3. A bearing according to claim 2 wherein the first race encircles the second race.
4. A bearing according to claim 2 wherein the oblique bore extends through the first race and has one end which is presented toward the second race and another end which is presented away from the second race; wherein the first race has a reference surface located at that end of the bore that is presented away from the second race; and wherein the sensor has a shoulder which lies against the reference surface to establish the location of the sensor in the bore.
5. A bearing according to claim 2 wherein the sensor has a tab which lies over and is secured against the reference surface to attach the sensor to the outer race.
6. A bearing assembly according to claim 2 and further comprising a seal located between the first and second races for establishing a barrier between those races and thereby isolating the rolling elements and raceways, and wherein the target wheel is located behind the seal so that it is likewise isolated.
7. A bearing assembly according to claim 2 wherein an interference fit exists between the target wheel and the axially directed seat and friction holds the target wheel in place on the seat.
8. A bearing assembly according to claim 7 wherein the target wheel is located between the two rows of rolling elements.
9. A bearing assembly according to claim 8 wherein the inner races abut within the outer race and the seat is in the region of the abutment.
10. A bearing assembly according to claim 8 wherein the outer race has a reference surface located at the outer end of the oblique bore, and the sensor has a shoulder which fits against the reference surface to establish the position of the sensor in the oblique bore.
11. A bearing assembly according to claim 10 wherein the raceways are tapered and the rolling elements are tapered rollers, the taper of the raceways being such that the small ends of the tapered rollers in the two rows are presented toward the target wheel; and wherein the inner races have end ribs which project axially beyond the small ends of their raceways and the axially directed seat is attached to and projects axially beyond the end rib for one of the inner races.
12. A bearing assembly according to claim 11 wherein the inner races abut within the outer race.
Description
BACKGROUND OF THE INVENTION

This invention relates in general to bearings and more particularly to a bearing assembly that is capable of monitoring angular velocity and a process for assembling the same.

The automotive industry has turned to antilock brake systems to improve control over vehicles when the brakes of such vehicles are applied, particularly during emergency stops and braking on slippery surfaces. An antilock brake system must monitor the speed of each wheel to detect whenever a wheel locks up and begins to skid, so that the system may relax the braking effort applied to that wheel, at least to the point that the wheel again begins to rotate. With all wheels rotating, the driver maintains better control over the vehicle.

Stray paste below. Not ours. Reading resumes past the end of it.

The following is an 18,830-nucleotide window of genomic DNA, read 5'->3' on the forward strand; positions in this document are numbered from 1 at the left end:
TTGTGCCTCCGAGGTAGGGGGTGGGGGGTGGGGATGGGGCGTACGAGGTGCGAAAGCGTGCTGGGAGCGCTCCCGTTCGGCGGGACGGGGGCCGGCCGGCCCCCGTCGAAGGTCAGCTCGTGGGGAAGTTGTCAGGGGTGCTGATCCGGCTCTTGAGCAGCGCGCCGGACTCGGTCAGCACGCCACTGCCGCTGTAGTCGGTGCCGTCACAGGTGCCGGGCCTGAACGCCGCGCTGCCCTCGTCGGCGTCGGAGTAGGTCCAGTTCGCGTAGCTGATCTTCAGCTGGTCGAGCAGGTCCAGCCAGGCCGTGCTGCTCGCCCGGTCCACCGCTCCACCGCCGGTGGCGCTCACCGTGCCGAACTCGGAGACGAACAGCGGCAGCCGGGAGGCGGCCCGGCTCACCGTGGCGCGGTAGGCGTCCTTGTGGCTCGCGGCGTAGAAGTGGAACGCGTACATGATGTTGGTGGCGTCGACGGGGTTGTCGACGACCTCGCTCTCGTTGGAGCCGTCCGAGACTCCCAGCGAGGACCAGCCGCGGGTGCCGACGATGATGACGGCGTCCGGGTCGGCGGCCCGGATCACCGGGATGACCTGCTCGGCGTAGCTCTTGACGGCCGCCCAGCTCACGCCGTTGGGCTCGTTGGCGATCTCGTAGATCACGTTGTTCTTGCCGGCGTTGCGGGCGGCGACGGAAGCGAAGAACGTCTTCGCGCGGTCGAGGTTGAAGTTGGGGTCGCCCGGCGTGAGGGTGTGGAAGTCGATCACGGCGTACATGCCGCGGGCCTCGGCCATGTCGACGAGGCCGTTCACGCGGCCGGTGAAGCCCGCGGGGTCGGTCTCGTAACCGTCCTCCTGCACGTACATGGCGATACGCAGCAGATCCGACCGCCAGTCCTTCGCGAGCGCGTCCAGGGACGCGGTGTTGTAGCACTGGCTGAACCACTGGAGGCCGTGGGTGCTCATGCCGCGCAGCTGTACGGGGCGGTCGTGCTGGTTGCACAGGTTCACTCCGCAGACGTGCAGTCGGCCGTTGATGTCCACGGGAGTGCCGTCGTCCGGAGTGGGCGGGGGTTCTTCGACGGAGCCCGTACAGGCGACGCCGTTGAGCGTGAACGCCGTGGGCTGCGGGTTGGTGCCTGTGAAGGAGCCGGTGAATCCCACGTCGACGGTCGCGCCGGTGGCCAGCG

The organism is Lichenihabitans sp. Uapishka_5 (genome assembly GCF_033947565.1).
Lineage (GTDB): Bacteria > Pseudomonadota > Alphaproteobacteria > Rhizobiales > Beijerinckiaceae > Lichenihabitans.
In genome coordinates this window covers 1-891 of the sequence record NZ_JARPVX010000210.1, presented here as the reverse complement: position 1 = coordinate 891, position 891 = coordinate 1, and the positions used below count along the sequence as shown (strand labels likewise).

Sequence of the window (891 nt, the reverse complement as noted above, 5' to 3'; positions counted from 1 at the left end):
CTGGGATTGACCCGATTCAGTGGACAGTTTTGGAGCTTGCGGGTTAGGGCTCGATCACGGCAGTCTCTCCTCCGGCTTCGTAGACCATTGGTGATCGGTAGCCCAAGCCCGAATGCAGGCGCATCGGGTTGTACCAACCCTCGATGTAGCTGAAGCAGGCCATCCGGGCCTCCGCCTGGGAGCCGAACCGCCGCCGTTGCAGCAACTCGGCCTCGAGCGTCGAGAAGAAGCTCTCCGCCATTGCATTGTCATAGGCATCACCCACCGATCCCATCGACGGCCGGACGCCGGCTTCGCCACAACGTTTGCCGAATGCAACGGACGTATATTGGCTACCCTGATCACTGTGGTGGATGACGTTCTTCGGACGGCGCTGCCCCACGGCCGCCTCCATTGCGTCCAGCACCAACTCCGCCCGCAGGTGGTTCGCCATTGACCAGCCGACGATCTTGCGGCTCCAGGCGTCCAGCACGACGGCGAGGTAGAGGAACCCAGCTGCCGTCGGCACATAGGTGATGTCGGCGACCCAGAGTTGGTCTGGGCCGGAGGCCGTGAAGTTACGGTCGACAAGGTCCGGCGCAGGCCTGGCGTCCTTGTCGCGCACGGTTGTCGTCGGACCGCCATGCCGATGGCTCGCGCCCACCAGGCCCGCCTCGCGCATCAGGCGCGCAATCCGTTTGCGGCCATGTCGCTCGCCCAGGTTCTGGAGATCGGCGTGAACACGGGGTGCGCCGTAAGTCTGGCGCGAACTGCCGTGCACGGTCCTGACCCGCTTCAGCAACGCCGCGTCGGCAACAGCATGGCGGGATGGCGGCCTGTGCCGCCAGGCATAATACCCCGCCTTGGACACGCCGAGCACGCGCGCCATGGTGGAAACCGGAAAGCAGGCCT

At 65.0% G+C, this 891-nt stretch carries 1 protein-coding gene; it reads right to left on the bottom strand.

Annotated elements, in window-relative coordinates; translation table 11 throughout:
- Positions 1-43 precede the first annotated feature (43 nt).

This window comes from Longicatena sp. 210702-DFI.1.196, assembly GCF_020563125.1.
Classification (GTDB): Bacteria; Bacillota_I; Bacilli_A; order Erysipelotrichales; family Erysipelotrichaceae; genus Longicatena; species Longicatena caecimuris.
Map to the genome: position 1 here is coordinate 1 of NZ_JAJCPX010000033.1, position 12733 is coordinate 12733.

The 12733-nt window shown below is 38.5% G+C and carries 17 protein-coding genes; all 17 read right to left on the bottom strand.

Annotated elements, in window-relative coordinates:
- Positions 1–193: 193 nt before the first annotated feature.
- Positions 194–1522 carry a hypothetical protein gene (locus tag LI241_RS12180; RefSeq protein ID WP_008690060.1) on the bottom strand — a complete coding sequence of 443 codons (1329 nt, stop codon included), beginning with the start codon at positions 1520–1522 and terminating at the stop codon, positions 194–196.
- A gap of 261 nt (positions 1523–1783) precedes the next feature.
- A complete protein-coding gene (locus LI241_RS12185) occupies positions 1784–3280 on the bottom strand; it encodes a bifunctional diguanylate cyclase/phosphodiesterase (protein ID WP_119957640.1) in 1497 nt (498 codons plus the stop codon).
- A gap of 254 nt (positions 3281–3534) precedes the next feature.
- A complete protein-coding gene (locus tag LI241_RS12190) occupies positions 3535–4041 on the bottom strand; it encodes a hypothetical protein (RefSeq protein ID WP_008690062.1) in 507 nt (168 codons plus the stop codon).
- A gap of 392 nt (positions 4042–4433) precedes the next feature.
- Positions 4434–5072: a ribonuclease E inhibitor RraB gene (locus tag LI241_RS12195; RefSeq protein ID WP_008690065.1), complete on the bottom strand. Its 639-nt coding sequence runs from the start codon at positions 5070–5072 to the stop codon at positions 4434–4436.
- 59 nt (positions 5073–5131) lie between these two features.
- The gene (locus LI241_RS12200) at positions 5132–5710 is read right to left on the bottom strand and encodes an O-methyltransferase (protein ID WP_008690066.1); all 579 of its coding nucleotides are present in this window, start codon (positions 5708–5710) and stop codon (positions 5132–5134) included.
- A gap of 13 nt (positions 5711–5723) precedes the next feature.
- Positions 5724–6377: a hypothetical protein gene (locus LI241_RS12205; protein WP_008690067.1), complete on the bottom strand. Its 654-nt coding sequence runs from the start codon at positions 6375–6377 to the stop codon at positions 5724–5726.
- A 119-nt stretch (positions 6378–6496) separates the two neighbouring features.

Typically, the hub for each road wheel carries a target or exciter wheel which rotates with the road wheel at the same angular velocity. As the target wheel turns, its periphery moves past a sensor which is generally fixed in position on the vehicle. The moving target wheel causes the sensor to generate a signal which may appear as a sine wave or simply as pulses, but in any event is characterized by a frequency, and that signal along with corresponding signals from all of the other wheels are processed by a controller. Thus, the controller will sense when any one of the wheels locks up or rotates at a diminished velocity. On most automotive vehicles of current manufacture, the target wheels exist on the exterior surfaces of the wheel hubs where they are exposed to contaminants such as dirt and dust, as well as to corrosive chemicals. These substances may damage the target wheel or lodge in the gap between the target wheel and the sensor and thereby disrupt the sensor.

The bearing assemblies on which the hubs rotate of course have seals for isolating raceways and the rolling elements within them from the contaminants to which the exterior of the hub is subjected. Others have recognized that these seals may likewise be used to protect a target wheel and to isolate the gap that exists between the target wheel and the sensor, so that sand, dirt and other solid objects do not enter the gap. After all, the size and integrity of the gap are quite important, at least where the sensor is the typical variable reluctance type, which is the type most commonly used on antilock braking systems, because the voltage produced by the sensor varies in inverse proportion to the size of the gap. That voltage of course represents the signal delivered to the processor of the antilock braking system, and it must be strong enough to be detected. Some bearing assemblies are assembled without any regard for the size of the gap between the target wheel and sensor, that is to say, the assembly procedure does not include, nor does the bearing assembly provide for an adjustment of the gap. In this type of bearing assembly tolerances may accumulate and render the size of the gap excessive. Other bearing assemblies provide means for adjusting the position of the sensor, but they usually represent an extra part or two and added complication in the assembly procedure.